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Steve Marr Blog

Steve Marr's contributions

Feb 15
2007

Making Better Presentations

Posted by: Steve Marr

Tagged in: Untagged 

 

As a business leader, you will be called on to make presentations. Your presentation may be long or short, but to be effective, you must connect with your audience. Effective presentations move your career forward and improve your professional creditability.

 

Every single time you are asked to present, take it seriously.

 

First, establish the ground rules. Job said, "Hear my words, you wise men; listen to me, you men of learning" (Job 34:2 NIV). Ask that cell phones be turned off, not just placed on vibrate, to avoid people handling and looking at their phones determining who is calling. Also, ask that other hand-held devices, like BlackBerries, be turned off. If people are clicking on e-mail, others will become distracted and you can lose the audience. Explain what you are presenting (even if the topic has been explained in advance) and tell them how long you will talk (this gives the audience an important time reference).

 

Second, prepare well, even for short opportunities. King Solomon said, "The plans of the diligent lead to profit..." (Proverbs 2:15 NIV). Prepare an outline that includes what you want to communicate, and include each key point, with enough detail to keep you on track. Practice your presentation until you are comfortable presenting the material within the allotted time. Even short five-minute updates should always stay within the allotted time.

 

Third, keep your presentation on point. Every word, sentence, and thought needs to be succinct. Paul wrote, "Avoid empty chatter" (2 Timothy 2:16 NASB) and Solomon wrote, "Yet the fool multiplies his words" (Ecclesiastes 10:14 NASB). Presenters who are nervous and start rambling usually end up disconnecting with the audience. Attention is held when every word you speak is important. Stories can be helpful to illustrate a point if they relate directly to the subject and are of appropriate length. A three-minute story during a five-minute presentation is too long, but is fine during a 45-minute presentation. Never tell a story because it's a great story. Only use a story when it's on point and illustrative of what you are communicating.

 

Fourth, start a bit louder than your normal voice to grab the listener's attention and to establish your leadership, and then you can quiet down to your normal voice pattern. Establishing eye contact is important, so look around and establish that contact. A few people struggle with making and holding eye contact. In these cases, try to look at the foreheads of others to achieve the effect of communicating.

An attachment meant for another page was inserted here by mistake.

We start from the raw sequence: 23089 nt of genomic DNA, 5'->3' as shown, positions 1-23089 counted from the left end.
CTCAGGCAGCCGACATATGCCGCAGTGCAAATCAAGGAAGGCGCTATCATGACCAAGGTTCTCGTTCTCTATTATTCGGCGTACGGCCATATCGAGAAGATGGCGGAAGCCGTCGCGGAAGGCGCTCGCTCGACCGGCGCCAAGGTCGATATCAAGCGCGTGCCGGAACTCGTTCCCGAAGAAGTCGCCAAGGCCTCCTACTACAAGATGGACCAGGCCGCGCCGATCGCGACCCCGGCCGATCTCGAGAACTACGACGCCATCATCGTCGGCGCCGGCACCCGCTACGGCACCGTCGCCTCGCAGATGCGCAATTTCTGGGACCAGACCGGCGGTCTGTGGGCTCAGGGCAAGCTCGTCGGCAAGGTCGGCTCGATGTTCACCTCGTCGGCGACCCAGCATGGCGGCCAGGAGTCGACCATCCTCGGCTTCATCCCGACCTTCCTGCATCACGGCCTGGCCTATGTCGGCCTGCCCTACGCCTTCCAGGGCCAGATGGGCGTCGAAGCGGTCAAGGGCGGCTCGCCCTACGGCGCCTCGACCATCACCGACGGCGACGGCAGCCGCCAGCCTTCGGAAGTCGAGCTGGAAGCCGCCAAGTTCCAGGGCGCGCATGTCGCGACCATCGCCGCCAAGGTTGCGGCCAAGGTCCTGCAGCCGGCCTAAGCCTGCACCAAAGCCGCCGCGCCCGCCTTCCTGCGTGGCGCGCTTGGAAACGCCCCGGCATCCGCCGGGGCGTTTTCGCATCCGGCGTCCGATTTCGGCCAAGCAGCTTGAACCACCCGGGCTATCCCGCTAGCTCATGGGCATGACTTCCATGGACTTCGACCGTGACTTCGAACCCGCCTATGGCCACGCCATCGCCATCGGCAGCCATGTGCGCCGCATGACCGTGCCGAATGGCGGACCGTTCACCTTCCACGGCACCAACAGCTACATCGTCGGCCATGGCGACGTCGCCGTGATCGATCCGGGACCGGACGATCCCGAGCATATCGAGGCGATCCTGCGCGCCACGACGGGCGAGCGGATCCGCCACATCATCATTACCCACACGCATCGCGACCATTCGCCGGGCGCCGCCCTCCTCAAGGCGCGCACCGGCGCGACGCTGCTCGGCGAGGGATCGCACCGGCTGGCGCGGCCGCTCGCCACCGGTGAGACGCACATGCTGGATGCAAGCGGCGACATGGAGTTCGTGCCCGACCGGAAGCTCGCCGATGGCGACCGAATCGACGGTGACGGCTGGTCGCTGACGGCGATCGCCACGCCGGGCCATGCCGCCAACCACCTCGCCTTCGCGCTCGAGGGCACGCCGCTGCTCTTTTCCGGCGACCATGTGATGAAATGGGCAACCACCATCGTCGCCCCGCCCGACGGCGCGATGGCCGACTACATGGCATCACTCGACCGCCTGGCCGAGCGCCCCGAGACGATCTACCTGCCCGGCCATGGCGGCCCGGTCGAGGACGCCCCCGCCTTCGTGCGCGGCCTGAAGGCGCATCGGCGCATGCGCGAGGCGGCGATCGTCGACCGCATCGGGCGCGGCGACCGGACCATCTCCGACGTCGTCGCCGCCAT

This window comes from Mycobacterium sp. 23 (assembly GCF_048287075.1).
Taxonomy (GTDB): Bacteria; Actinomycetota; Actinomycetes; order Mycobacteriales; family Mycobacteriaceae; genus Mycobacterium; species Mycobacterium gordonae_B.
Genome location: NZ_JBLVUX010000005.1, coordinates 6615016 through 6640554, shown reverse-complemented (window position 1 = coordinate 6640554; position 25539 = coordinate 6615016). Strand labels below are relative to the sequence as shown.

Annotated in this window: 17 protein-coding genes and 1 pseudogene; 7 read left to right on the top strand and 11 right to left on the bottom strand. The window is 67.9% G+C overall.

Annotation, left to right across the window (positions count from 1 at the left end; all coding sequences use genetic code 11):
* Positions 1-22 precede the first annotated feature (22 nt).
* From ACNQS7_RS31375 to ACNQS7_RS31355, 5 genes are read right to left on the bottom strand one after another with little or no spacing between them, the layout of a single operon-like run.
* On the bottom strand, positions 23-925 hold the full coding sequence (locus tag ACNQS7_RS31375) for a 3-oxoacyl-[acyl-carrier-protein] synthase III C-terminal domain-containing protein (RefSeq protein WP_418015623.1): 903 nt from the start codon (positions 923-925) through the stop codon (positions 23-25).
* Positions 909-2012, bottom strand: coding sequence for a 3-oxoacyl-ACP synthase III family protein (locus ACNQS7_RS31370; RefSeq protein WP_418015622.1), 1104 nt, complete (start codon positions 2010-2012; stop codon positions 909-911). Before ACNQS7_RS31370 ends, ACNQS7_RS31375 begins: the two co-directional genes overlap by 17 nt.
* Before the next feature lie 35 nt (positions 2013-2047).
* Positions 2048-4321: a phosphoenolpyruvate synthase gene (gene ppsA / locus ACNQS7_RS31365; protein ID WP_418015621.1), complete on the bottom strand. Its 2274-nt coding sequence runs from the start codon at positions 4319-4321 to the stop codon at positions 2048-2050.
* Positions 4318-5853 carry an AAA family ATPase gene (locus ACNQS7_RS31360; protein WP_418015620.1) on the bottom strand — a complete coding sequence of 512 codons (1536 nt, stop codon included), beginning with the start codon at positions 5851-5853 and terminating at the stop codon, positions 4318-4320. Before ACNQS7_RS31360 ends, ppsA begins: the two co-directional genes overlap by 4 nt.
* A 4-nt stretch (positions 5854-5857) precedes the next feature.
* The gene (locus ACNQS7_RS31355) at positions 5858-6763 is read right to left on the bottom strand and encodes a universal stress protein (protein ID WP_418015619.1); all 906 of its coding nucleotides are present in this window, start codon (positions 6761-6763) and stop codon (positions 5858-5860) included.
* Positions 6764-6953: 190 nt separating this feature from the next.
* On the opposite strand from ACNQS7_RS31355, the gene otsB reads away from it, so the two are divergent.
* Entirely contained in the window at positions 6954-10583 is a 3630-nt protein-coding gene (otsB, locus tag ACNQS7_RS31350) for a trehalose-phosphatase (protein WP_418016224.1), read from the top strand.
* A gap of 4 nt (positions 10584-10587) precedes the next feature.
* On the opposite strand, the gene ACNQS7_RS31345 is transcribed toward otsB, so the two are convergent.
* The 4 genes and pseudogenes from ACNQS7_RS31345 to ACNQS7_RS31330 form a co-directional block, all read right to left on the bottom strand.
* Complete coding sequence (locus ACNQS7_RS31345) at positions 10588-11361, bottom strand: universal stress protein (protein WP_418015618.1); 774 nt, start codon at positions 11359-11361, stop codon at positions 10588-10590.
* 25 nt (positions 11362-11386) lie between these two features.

Fifth, use your best speaking voice. If you get nervous and talk too fast, practice slowing down to make sure everybody has time to catch each point. Don't be afraid to allow a moment of silence. A music composer uses the staccato technique in music of highlighting a note by allowing some space between the notes. Likewise, pausing after a key item draws attention. If necessary, practice inflection to avoiding speaking in monotone. Ask you spouse or another person to critique you.

 

Sixth, whenever possible, stand up when you speak, even if you are at a table. This gives you more perceived authority. Use good posture and avoid excessive hand gesturers that are distracting. If speaking for longer times, try moving around.

 

Seventh, actively watch, listen, and ask questions whenever possible while you are presenting. If you see attention is becoming lost, consider what future changes you can make. You can ask questions designed to ensure your message was heard and understood, providing you an opportunity to clarify and amplify as needed.

 

Eighth, whenever possible or appropriate, ask you boss or colleagues for feedback on how you did. Then make changes to improve in the future. If you were too brief, the next time when you speak, make sure you clarify and explain more completely.

 

Presentations can become career-enhancing experiences when you showcase your skill to staff, colleagues, and your bosses.

 

Truly, it is an art worth learning!

Steve Marr, Your Christian Business Coach

 

 

 

 

 

 

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